Caspian Sea level prediction using satellite altimetry by artificial neural networks

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11 Citations (Scopus)

Abstract

The demand for accurate predictions of sea level fluctuations in coastal management and ship navigation activities is increasing. To meet such demand, accessible high-quality data and proper modeling process are critically required. This study focuses on developing and validating a neural methodology applicable to the short-term forecast of the Caspian Sea level. The input and output data sets used contain two time series obtained from Topex/Poseidon and Jason-1 satellite altimetry missions from 1993 to 2008. The forecast is performed by multilayer perceptron network, radial basis function, and generalized regression neural networks. Several tests of different artificial neural network (ANN) architectures and learning algorithms are carried out as alternative methods to the conventional models to assess their applicability for estimating Caspian Sea level anomalies. The results derived from the ANN are compared with observed sea level values and with the forecasts calculated by a routine autoregressive moving average (ARMA) model. Different ANNs satisfactorily provide reliable results for the short-term prediction of Caspian Sea level anomalies. The root mean square errors of the differences between observations and predictions from artificial intelligence approaches can be significantly reduced by about 50 % compared with ARMA techniques.

Original languageEnglish
Pages (from-to)1035-1042
Number of pages8
JournalInternational Journal of Environmental Science and Technology
Volume11
Issue number4
DOIs
Publication statusPublished - 2014 Jan 1

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Spacecraft
Caspian Sea
satellite altimetry
Sea level
Oceans and Seas
artificial neural network
neural networks
sea level
Satellites
Neural networks
prediction
anomaly
Neural Networks (Computer)
Radial basis function networks
Ships
artificial intelligence
Artificial Intelligence
coastal zone management
Multilayer neural networks
ships

All Science Journal Classification (ASJC) codes

  • Environmental Engineering
  • Environmental Chemistry
  • Agricultural and Biological Sciences(all)

Cite this

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abstract = "The demand for accurate predictions of sea level fluctuations in coastal management and ship navigation activities is increasing. To meet such demand, accessible high-quality data and proper modeling process are critically required. This study focuses on developing and validating a neural methodology applicable to the short-term forecast of the Caspian Sea level. The input and output data sets used contain two time series obtained from Topex/Poseidon and Jason-1 satellite altimetry missions from 1993 to 2008. The forecast is performed by multilayer perceptron network, radial basis function, and generalized regression neural networks. Several tests of different artificial neural network (ANN) architectures and learning algorithms are carried out as alternative methods to the conventional models to assess their applicability for estimating Caspian Sea level anomalies. The results derived from the ANN are compared with observed sea level values and with the forecasts calculated by a routine autoregressive moving average (ARMA) model. Different ANNs satisfactorily provide reliable results for the short-term prediction of Caspian Sea level anomalies. The root mean square errors of the differences between observations and predictions from artificial intelligence approaches can be significantly reduced by about 50 {\%} compared with ARMA techniques.",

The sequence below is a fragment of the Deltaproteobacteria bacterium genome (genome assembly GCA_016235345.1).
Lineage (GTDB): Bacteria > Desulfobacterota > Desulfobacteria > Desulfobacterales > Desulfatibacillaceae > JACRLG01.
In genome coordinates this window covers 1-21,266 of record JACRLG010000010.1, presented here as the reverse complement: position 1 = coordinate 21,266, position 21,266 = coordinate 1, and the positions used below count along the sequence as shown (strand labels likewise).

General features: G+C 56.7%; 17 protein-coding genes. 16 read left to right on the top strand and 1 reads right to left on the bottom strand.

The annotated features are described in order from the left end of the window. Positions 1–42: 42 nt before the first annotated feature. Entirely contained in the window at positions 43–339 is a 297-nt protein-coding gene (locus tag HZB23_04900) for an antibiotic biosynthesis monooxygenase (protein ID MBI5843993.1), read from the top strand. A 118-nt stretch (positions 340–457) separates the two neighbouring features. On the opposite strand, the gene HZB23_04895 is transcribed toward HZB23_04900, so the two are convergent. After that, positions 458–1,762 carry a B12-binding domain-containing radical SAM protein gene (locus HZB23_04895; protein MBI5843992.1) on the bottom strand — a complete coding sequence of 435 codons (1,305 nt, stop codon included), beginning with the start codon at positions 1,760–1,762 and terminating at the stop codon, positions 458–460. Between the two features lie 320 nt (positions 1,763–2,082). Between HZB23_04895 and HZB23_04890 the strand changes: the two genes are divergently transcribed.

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AB - The demand for accurate predictions of sea level fluctuations in coastal management and ship navigation activities is increasing. To meet such demand, accessible high-quality data and proper modeling process are critically required. This study focuses on developing and validating a neural methodology applicable to the short-term forecast of the Caspian Sea level. The input and output data sets used contain two time series obtained from Topex/Poseidon and Jason-1 satellite altimetry missions from 1993 to 2008. The forecast is performed by multilayer perceptron network, radial basis function, and generalized regression neural networks. Several tests of different artificial neural network (ANN) architectures and learning algorithms are carried out as alternative methods to the conventional models to assess their applicability for estimating Caspian Sea level anomalies. The results derived from the ANN are compared with observed sea level values and with the forecasts calculated by a routine autoregressive moving average (ARMA) model. Different ANNs satisfactorily provide reliable results for the short-term prediction of Caspian Sea level anomalies. The root mean square errors of the differences between observations and predictions from artificial intelligence approaches can be significantly reduced by about 50 % compared with ARMA techniques.

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